Quan Mai
Jun 12, 2018
  3968
(5 votes)

A new open source project: CatalogContentTypeResolver

ContentReference is the centric part of Episerver, both in CMS and Commerce: it allows you to identify a content (sometimes, a specific version of a content). A majority of Episerver APIs are built around that small type: either take it as parameter, or return it as return value, or both.

As convenient as it is, ContentReference does not let you know the strongly typed type of the content it identifies (Catalog ContentReferences let you know the type of the content (Catalog, Node or Entry), but in many cases that is not enough). To find that our your only option is to load the content via IContentLoader.Get<T> and exam the content to see if it is the type you want, before proceeding.

That is of course a waste of time and memory, given that a catalog content in general can be quite big. A few loads might be OK, but if you have thousands and thousands of ContentReference waiting to be tested, the overhead will be quite significant.

Today I'm pleased to annouce that I started a small & simple open project to address that issue: CatalogContentTypeResolver. That small class will let you figure out which model content types underneath, with a very small overhead. The main API will look like this:

_contentTypeResolver.ResolveContentTypes(new[] {entryLink, nodeLink, RootCatalogLink});

So it takes an enumerable of ContentReference, and returns an IDictionary<ContentReference, ContentType> so you can use some LINQs to know which ContentReferences are of this type.

The project can be seen at https://github.com/vimvq1987/CatalogContentTypeResolver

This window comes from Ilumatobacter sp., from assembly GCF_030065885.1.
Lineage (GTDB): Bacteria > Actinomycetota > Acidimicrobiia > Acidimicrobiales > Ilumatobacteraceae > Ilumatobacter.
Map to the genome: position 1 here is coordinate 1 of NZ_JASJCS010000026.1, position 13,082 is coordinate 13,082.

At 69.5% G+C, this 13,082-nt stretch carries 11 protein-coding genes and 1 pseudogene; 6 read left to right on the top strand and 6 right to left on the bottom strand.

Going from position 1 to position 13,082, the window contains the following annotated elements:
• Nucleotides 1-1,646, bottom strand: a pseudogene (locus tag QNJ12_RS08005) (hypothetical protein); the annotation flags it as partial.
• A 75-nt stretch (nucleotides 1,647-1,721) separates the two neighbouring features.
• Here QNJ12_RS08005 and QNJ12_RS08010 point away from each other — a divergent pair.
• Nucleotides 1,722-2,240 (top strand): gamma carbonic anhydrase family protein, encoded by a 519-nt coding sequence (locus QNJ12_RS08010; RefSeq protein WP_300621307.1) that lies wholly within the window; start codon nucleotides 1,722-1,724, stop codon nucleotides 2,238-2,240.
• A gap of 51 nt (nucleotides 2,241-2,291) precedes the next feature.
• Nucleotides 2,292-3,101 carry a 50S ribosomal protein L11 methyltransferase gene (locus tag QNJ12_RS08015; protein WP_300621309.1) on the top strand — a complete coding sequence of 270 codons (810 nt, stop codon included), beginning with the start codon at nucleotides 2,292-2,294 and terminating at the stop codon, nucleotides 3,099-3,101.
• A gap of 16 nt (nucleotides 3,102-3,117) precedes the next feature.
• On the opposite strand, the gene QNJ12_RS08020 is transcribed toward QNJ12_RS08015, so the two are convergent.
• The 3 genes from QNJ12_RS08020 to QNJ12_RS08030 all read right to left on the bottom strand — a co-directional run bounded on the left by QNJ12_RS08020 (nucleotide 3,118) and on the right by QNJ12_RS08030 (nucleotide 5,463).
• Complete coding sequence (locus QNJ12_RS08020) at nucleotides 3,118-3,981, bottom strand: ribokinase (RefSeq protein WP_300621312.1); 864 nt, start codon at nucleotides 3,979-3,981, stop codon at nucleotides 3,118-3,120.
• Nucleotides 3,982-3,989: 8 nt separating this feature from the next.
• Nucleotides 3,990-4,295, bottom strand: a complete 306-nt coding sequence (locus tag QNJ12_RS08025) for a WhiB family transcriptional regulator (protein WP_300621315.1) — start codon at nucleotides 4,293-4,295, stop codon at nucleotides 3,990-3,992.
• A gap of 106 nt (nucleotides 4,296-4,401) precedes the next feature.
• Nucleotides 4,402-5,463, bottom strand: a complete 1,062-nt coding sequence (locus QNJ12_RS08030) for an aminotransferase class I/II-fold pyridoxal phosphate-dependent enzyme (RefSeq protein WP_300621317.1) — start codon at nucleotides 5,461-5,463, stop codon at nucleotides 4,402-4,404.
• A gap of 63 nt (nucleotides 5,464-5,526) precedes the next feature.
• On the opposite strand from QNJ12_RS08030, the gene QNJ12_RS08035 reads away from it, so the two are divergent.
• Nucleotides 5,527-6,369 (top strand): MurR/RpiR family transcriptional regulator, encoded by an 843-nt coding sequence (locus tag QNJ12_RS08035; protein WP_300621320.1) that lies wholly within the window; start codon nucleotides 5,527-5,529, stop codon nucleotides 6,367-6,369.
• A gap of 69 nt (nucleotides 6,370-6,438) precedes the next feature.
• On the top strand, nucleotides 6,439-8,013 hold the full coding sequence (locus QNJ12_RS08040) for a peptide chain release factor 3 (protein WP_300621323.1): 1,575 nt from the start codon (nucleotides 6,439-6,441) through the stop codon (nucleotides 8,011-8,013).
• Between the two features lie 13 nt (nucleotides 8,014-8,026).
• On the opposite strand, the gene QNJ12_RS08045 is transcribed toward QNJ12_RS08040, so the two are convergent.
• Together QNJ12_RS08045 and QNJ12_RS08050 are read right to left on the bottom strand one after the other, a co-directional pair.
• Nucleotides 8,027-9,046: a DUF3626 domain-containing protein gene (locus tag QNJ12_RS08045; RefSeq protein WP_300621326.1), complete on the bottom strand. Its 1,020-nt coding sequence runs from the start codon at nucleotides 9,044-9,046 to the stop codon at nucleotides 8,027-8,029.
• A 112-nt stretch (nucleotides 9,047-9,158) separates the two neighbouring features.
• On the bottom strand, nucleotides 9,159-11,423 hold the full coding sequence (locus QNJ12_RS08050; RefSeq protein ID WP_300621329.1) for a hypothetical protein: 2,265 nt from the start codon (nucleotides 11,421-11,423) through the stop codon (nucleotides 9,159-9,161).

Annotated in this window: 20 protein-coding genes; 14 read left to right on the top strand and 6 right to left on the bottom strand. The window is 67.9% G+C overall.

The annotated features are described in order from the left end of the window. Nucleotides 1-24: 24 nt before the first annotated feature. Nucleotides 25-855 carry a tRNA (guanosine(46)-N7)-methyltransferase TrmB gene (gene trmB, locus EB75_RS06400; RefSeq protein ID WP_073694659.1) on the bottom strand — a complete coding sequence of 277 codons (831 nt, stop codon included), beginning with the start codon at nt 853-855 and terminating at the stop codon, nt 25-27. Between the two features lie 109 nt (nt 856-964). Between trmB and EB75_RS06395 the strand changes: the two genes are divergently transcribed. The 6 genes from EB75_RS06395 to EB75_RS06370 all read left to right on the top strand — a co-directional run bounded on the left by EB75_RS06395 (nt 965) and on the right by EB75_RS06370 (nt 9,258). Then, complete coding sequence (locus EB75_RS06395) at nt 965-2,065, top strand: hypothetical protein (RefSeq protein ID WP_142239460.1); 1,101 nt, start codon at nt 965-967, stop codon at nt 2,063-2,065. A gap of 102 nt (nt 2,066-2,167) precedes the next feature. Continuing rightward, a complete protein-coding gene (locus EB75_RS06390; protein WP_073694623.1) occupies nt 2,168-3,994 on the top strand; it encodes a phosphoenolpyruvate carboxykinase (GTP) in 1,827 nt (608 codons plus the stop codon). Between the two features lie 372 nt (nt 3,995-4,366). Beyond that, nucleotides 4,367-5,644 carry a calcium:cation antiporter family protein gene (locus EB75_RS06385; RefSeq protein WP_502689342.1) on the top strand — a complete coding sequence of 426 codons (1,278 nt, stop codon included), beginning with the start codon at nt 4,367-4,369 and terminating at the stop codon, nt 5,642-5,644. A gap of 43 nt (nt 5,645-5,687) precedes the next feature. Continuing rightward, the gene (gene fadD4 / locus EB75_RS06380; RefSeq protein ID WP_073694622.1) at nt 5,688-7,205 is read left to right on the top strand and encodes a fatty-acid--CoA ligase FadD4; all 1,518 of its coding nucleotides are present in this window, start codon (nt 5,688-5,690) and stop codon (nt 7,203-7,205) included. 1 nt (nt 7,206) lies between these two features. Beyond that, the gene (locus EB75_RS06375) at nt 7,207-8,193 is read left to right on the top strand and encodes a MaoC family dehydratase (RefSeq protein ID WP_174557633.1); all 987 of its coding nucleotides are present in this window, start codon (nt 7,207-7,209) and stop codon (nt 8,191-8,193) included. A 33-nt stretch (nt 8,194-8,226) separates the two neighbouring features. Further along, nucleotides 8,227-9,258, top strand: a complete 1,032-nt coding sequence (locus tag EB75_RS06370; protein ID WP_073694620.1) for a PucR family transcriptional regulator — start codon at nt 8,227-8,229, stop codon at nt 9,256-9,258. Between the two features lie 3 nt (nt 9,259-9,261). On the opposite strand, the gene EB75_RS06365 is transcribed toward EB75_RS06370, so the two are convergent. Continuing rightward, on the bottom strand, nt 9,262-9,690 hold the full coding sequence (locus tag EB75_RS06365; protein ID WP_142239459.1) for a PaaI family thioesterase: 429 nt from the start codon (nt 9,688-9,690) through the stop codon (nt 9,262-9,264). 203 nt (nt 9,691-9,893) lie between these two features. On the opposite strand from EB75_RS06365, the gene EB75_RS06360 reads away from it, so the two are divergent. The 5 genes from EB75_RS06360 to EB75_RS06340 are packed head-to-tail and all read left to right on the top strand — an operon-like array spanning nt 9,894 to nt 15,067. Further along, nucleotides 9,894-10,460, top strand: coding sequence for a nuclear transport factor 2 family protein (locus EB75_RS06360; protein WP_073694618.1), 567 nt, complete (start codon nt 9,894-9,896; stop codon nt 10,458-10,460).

This is a free-for-all project. You can use it in anyway you like, (except to blame me, of course), without asking for permission. This is the very first version and you are welcome to give feedback or bug reports to make it better over time.

I hope this will be useful in your Commerce projects.

I hope to go through the code in one (or more) blogpost soon, explaining why I do this and not do that. Stay tuned.

Jun 12, 2018

Comments

Marcus B
Marcus B Jun 13, 2018 12:21 AM

Nice

Thomas Schmidt
Thomas Schmidt Jun 13, 2018 05:01 PM

Very useful! On pretty much all commerce projects I have worked on we have had the need to check content types for filtering or other purposes and we had to load content here.

Small suggestion, instead of returning a IDictionary<>ContentReference, ContentType> i would return something more API friendly like a composite object. For instance a ResolvedContentReference that has two properties instead with ContentRerence and ContentType, something like:

public class ResolvedContentReference

{

   public ContentReference ContentReference {get;set;}

   public ContentType ContentType {get;set;}

}

This is much easier to extend if you need to return additional data than a dictionary.

Quan Mai
Quan Mai Jun 14, 2018 08:50 AM

It's pretty much an implementation detail. As it's open source now you are free to do what you want how you want :) 

Please login to comment.
Latest blogs
Translating Optimizely CMS 12 UI components

Optimizely CMS 12 have been out for a while now, but still some elements haven't been properly translated resulting in a GUI defaulting to english....

Eric Herlitz | Jan 26, 2023 | Syndicated blog

Image preview in Optimizely CMS12 all properties view

With these simple steps, you can now see an Image and its Metadata, including size and dimensions, when editing an Image property in Optimizely...

Tomas Hensrud Gulla | Jan 26, 2023 | Syndicated blog

Setting up the ImageEditor in Optimizely CMS 12

Setting up certain configurations on Opimizely CMS 12 differs quite a bit from prior versions of (Episerver CMS 11 and older). Here's a small guide...

Eric Herlitz | Jan 25, 2023 | Syndicated blog

Happy Hour Returning in February

Hi everyone! It's been a while and we're excited to resume our Happy Hour in February for more learning, sharing, connecting, relaxing, and just to...

Patrick Lam | Jan 24, 2023